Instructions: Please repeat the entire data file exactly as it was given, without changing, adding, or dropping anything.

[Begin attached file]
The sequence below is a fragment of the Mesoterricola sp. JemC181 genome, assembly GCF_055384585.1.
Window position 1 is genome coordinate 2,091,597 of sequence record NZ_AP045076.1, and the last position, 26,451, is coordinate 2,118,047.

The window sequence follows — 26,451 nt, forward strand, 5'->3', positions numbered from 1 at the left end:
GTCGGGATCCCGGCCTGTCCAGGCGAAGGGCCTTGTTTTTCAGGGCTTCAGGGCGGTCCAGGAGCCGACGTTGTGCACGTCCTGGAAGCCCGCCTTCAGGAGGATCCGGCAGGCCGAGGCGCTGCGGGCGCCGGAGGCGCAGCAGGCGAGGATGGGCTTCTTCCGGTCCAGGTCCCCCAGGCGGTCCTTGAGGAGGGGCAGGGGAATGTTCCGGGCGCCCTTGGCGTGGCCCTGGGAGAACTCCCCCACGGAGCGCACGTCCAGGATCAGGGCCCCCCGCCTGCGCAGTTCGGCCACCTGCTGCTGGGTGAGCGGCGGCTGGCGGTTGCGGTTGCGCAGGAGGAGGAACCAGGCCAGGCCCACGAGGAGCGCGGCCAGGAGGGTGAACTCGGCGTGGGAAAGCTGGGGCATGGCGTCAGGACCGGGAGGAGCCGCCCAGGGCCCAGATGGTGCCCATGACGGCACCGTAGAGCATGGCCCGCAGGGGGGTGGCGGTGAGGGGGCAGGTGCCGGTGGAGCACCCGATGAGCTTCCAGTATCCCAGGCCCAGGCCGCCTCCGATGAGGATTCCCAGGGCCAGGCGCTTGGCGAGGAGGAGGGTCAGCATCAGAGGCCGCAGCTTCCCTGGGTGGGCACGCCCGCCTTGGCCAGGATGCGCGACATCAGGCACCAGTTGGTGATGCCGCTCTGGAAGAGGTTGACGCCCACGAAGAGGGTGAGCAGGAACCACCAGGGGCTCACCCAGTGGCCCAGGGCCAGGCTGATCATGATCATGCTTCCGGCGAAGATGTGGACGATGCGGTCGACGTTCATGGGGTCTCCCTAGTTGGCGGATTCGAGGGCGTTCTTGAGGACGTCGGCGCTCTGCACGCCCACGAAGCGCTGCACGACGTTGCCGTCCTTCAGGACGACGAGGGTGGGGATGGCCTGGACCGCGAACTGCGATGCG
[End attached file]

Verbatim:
The sequence below is a fragment of the Mesoterricola sp. JemC181 genome, assembly GCF_055384585.1.
Window position 1 is genome coordinate 2,091,597 of sequence record NZ_AP045076.1, and the last position, 26,451, is coordinate 2,118,047.

The window sequence follows — 26,451 nt, forward strand, 5'->3', positions numbered from 1 at the left end:
GTCGGGATCCCGGCCTGTCCAGGCGAAGGGCCTTGTTTTTCAGGGCTTCAGGGCGGTCCAGGAGCCGACGTTGTGCACGTCCTGGAAGCCCGCCTTCAGGAGGATCCGGCAGGCCGAGGCGCTGCGGGCGCCGGAGGCGCAGCAGGCGAGGATGGGCTTCTTCCGGTCCAGGTCCCCCAGGCGGTCCTTGAGGAGGGGCAGGGGAATGTTCCGGGCGCCCTTGGCGTGGCCCTGGGAGAACTCCCCCACGGAGCGCACGTCCAGGATCAGGGCCCCCCGCCTGCGCAGTTCGGCCACCTGCTGCTGGGTGAGCGGCGGCTGGCGGTTGCGGTTGCGCAGGAGGAGGAACCAGGCCAGGCCCACGAGGAGCGCGGCCAGGAGGGTGAACTCGGCGTGGGAAAGCTGGGGCATGGCGTCAGGACCGGGAGGAGCCGCCCAGGGCCCAGATGGTGCCCATGACGGCACCGTAGAGCATGGCCCGCAGGGGGGTGGCGGTGAGGGGGCAGGTGCCGGTGGAGCACCCGATGAGCTTCCAGTATCCCAGGCCCAGGCCGCCTCCGATGAGGATTCCCAGGGCCAGGCGCTTGGCGAGGAGGAGGGTCAGCATCAGAGGCCGCAGCTTCCCTGGGTGGGCACGCCCGCCTTGGCCAGGATGCGCGACATCAGGCACCAGTTGGTGATGCCGCTCTGGAAGAGGTTGACGCCCACGAAGAGGGTGAGCAGGAACCACCAGGGGCTCACCCAGTGGCCCAGGGCCAGGCTGATCATGATCATGCTTCCGGCGAAGATGTGGACGATGCGGTCGACGTTCATGGGGTCTCCCTAGTTGGCGGATTCGAGGGCGTTCTTGAGGACGTCGGCGCTCTGCACGCCCACGAAGCGCTGCACGACGTTGCCGTCCTTCAGGACGACGAGGGTGGGGATGGCCTGGACCGCGAACTGCGATGCG